Sunday, July 25, 2010

Zucchini and Black Bean Burritos

I really love burritos, but meat can get expensive (and I'm really not a big meat eater anyways). One of my favourite fillings is completely vegan and made with things you probably already have in your cupboard.

Gather your ingredients. You can use white or yellow onions, canned beans or cooked dried beans, and canned, frozen, or fresh corn. I buy taco seasoning in bulk, which is usually half the price of the little packages. You'll also need about 3 cloves of garlic or some jarred minced garlic.

Cut the zucchini and onions about 1/8 inch thick. Don't worry about precision

Cook on medium heat, covered, with 1/4 cup of water until onions are clear and zucchini starts to soften.Yes, my stove is pink.

When zucchini and onions are soft, add the garlic. Cook uncovered for a few minutes.

While you're waiting, rinse and drain your beans. Shave the corn off the cob if you're using fresh, or run hot water over frozen corn to thaw.

Add beans, corn, taco seasoning, and about 1/4 cup of water to frying pan. Reduce heat to medium-low. Stir well and cook until beans and corn are hot and water has evaporated

Spoon onto tortillas, garnish with sour cream, salsa, cheese, etc. Guacamole would be a nice addition if you're dairy-free.

Wrap and enjoy. They don't look exciting, but they're delicious, healthy, and cheap! Makes 4, but you can easily increase or decrease the amounts. The mixture will keep for a few days in the fridge, and reheats well.


1 medium zucchini OR 2 small zucchini, sliced 1/8 inch thick
1/2 large white or yellow onion, sliced into half-rings, 1/8 inch thick
3 cloves of garlic, minced
2-4 tablespoons of taco seasoning (to taste)
1/2 can of black beans OR 1 cup of cooked dried black beans
1/2 can of kernel corn OR 1/2 cup of frozen kernel corn OR 1/2 cup of fresh corn
4 tortillas

Salsa, cheese, sour cream, or guacamole to garnish

  • Cook zucchini and onion in covered frying pan with 1/4 cup water until softened
  • Add garlic, continue to cook until water evaporates
  • Drain and rinse beans, thaw corn if using frozen
  • Add corn, beans, and taco seasoning to pan. Stir well and reduce heat to medium-low. Heat thoroughly 
  • Spoon onto tortillas, garnish as desired

Monday, July 19, 2010

Pico de Gallo/Fresh Salsa

Salsa is one of my favourite condiments, but the store-brand stuff that I can afford is kind of gross, and the name brands can get expensive. I bought everything for this batch of salsa for about $1.50-2.00, and a jar of store-brand salsa runs about $2.50-3.00 or more. I really like salsa that's more chunky than liquidy, so making my own solves the problem. It's really easy, but here are a few hints to make it even better.

Start with Roma tomatoes, a white onion (not yellow), a lime (or bottled lemon juice), garlic (whole fresh cloves or jarred minced garlic), a bunch of fresh cilantro, and a jalapeno. You can use canned jalapenos, but I really prefer fresh. They're usually about $2/lb at my local store, and a single pepper doesn't weigh much at all.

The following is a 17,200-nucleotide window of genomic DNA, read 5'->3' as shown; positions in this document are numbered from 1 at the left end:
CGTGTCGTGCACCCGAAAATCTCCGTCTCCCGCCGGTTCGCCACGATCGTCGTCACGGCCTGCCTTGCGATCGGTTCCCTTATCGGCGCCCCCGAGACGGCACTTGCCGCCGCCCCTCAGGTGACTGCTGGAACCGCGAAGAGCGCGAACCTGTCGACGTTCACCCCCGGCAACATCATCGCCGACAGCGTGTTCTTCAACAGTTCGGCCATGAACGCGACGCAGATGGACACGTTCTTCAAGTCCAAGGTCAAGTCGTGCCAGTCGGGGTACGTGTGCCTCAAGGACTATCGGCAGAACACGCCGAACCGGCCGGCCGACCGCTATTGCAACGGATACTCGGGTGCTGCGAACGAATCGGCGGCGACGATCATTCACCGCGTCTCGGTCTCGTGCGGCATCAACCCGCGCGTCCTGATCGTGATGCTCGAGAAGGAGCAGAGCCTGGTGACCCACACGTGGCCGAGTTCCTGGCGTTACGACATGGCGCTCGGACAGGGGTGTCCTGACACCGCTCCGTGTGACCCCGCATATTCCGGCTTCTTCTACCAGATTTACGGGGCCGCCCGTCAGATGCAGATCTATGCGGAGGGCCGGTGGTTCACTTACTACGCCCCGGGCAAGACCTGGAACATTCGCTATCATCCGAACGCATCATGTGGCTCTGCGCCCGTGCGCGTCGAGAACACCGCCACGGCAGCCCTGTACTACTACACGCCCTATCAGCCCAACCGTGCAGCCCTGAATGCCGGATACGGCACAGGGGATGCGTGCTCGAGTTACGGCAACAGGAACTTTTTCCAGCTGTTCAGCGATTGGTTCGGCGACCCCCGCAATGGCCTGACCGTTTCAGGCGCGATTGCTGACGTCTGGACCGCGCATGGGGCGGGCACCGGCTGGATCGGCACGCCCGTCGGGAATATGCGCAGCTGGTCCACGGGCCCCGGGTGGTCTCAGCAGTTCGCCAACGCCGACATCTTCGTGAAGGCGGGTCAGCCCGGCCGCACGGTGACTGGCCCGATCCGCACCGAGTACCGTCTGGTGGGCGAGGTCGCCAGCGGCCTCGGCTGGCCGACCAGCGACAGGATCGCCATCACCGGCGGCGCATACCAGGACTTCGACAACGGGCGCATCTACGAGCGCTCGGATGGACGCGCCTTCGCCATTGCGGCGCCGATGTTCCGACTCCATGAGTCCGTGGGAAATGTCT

Fresh salsa can sometimes be a little too onion-y, so I always soak my diced onions in cold water for about an hour and a half before I make anything with raw onions. Just dice them up, stick them in a bowl of cold water, and let sit for about an hour and a half. When you're ready to make salsa, drain them and pat dry with a towel. You'll get the flavour of the onions without the eye-burning raw onion taste. 

When your onions have finished soaking, you're ready to start the salsa. I usually use half of the jalapeno, and I like my salsa spicy so I leave the seeds in. If you prefer a milder salsa you can take the seeds out before finely mincing.

To cut tomatoes nice and small, use a very sharp chef's knife. A dull knife will require you to saw at the tomatoes and will just pulverize them.

Start by making a horizontal cut in the tomato half, but don't go all the way through. Leave the narrow end intact

Make another horizontal slice, leaving the end intact

Then proceed to finely dice the tomato. Leaving the end intact keeps the slices from sliding apart while you're dicing, so it's faster and you can cut smaller pieces easily.

When you chop the cilantro carefully separate the thicker stems from the leaves. You only want leaves in your salsa, and the tiny stems that they're attached to, not the main, woody stems.

Mince the garlic (or open the jar if you're using prepared garlic!). Mix everything together in a bowl. Season with salt and pepper to taste, and squeeze in half a lime (or a squirt of lemon juice). Sticking a fork in the lime and twisting helps get all the juice out so none is wasted.

Ta-da! Fresh salsa! 4 or 5 tomatoes will make enough for a party, or a couple of days worth of snacks and meals. Eat with tortilla chips, add to tacos, use instead of salad dressing on lettuce, or add to quesadillas.

  • 4 or 5 medium sized Roma tomatoes